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How to make your retired years golden - investing in retirement

October 2018

Categories: Retirement

Many people focus on investing to reach retirement, but what about once you are retired?

Investment can continue to play an important role in retirement, you may just need a new strategy.

Getting the right balance between investing for growth and exposure to risk is important for every investor, but for retirees, it is even more crucial.

You need to ensure your money keeps growing so that it lasts throughout your retirement, while also protecting yourself against losses associated with market volatility.


Why do I need investment growth in retirement?

The retirement landscape is vastly different than it was a generation ago.

Most people used to work towards a retirement date when they would buy an annuity – a policy that provides a guaranteed regular income for life. It made sense to gradually reduce investment risk in the lead up to that date.

Nowadays many people opt for income drawdown, where there isn’t a clean cut-off date.

Drawdown offers investors flexibility and control, but the lack of a guarantee means investments have to carry on working for the rest of your life.

These challenges are compounded by the fact that retirees today have much longer life expectancies than their parents and grandparents did. A man aged 65 can now expect to live to 85.6 years and a woman to 87.8 years, according to the Office for National Statistics.

That means you might need your pension to last for more than 20 years.

"In simple terms, if you have a drawdown pension that you depend upon which suffers continuous poor growth after charges and inflation, you are unlikely to have a sustainable retirement, and your standard of living will eventually reduce," says Oliver Smyth, financial adviser at Walker Crips Wealth Management.

"It is crucial to match your attitude to investment risk with realistic income objectives to ensure you have a coherent strategy for a sustainable retirement."


How much risk is too much?

If you want to grow your portfolio by investing in the stockmarket; you’ll need to take on risk. But, take on too much risk and it could have a devastating impact on the value of your pension.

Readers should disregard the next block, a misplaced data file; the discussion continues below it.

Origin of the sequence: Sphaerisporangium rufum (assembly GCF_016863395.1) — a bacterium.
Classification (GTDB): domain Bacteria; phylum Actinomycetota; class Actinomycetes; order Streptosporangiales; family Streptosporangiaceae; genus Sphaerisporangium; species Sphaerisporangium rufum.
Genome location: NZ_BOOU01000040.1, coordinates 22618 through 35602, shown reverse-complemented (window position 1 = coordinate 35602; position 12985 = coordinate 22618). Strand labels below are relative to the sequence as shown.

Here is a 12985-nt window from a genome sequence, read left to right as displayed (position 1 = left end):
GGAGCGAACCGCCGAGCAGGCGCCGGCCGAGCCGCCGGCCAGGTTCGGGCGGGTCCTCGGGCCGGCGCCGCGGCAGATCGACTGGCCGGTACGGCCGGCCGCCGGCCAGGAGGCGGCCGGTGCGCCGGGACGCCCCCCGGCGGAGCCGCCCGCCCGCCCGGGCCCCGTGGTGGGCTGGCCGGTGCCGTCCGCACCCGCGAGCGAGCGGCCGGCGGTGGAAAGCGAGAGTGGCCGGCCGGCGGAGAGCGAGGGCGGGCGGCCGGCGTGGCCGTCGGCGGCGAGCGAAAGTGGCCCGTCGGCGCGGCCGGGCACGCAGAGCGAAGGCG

Once you start withdrawing money from your pension, the impact of a stock market downturn becomes far greater. As fund values drop, you need to sell down a higher proportion of your fund to generate the same income. This means you’ll deplete your pension pot far more quickly.

"High levels of income withdrawal when capital values are suppressed can be particularly destructive," says Charles Calkin, financial planner at James Hambro & Co.

"The right level of risk is a sensible balance between giving you income and potential for capital growth to protect against inflation and not putting your security in jeopardy."


How do I measure risk?

This is because you need to assess your capacity for loss – i.e. how much your lifestyle would be affected if you were to suffer a significant loss from your pension.

Smyth says if a retiree requires 10 per cent of their retirement fund as an income each year, this is unlikely to be achieved with a cautious or medium risk portfolio.

However, if the retiree doesn’t have a great deal of capacity for loss, then pursuing a higher risk strategy could be harmful in more negative market conditions.

"In this instance, it may be more beneficial to revise your lifestyle and spending to see if there is any way to decrease the burden on your drawdown income and create a more sustainable retirement plan," Smyth adds.

Simon Molica, fund manager at AJ Bell, says many retirees are probably not taking on enough risk within their overall pot of wealth."The last decade has demonstrated the danger of having too much wealth tied up in bank saving accounts, which potentially can erode purchasing power, especially given today’s low interest rate environment. It is important to ensure that the income generated from your investments is not slowly eroding the capital of your wealth in an unexpected manner."


What should I invest in?

Matt Swatton, private client partner at Thomas Miller Investment, suggests that a typical 65 year-old seeking investment growth that isn’t overly risky should aim for a 30 per cent to 50 per cent allocation to equities. The remainder would be split between lower risk asset classes such as bonds, gilts, property, alternatives and cash; some funds have these built into them, to help spread risk.

Swatton reckons Standard Life Investments MyFolio Market III (GB00B758J660) is worth looking at. The fund aims to generate a total return from a combination of income and capital growth by solely investing in passive funds.

‘The passive portfolio construction of the fund means that the overall cost of the underlying holdings are cheaper, which would suit a client with a smaller retirement pot,’ says Swatton.

‘As it’s designed for a client with a balanced attitude to risk – who isn’t necessarily seeking risky investments but isn’t avoiding them either – it would seem to suit a retired investor with a longer-term time horizon.’

AJ Bell’s Simon Molica favours Fidelity MoneyBuilder Income (GB00B3Z9PT62) and TB Evenlode Income (GB00BD0B7D55), both of which focus on generating income.

Fidelity MoneyBuilder Income is a UK corporate bond fund which aims to produce a strong level of income, low volatility and equity diversification.

Evenlode Income is a UK equity fund which seeks to invest in quality companies with resilient profit streams, sustainable growth profiles and limited capital reinvestment needs or reliance upon leverage.

If you’re not comfortable picking individual funds, a multi-asset fund is a simpler option. These ‘one-stop-shop’ funds spread your money across lots of different assets according to a specified risk profile.

Author: Tom Sieber Categories: Retirement